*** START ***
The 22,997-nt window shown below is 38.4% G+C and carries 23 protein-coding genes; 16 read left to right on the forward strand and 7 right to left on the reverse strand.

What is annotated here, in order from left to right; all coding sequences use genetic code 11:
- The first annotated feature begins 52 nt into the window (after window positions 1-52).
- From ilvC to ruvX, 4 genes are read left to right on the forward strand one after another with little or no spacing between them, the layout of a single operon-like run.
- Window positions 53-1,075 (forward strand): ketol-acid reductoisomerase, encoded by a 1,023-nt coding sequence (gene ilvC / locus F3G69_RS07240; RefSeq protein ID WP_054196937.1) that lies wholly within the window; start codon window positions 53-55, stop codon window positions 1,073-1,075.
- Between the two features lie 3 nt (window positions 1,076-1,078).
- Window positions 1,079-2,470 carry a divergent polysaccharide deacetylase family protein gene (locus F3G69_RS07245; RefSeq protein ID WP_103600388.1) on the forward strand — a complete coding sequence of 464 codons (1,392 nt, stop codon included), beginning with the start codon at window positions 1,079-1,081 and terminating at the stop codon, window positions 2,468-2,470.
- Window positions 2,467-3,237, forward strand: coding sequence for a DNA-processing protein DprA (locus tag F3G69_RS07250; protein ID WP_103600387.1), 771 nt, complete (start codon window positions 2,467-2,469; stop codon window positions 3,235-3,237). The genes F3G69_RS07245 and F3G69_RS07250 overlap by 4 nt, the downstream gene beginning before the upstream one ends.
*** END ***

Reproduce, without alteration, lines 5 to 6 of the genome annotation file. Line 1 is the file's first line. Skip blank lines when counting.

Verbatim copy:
- Window positions 53-1,075 (forward strand): ketol-acid reductoisomerase, encoded by a 1,023-nt coding sequence (gene ilvC / locus F3G69_RS07240; RefSeq protein ID WP_054196937.1) that lies wholly within the window; start codon window positions 53-55, stop codon window positions 1,073-1,075.
- Between the two features lie 3 nt (window positions 1,076-1,078).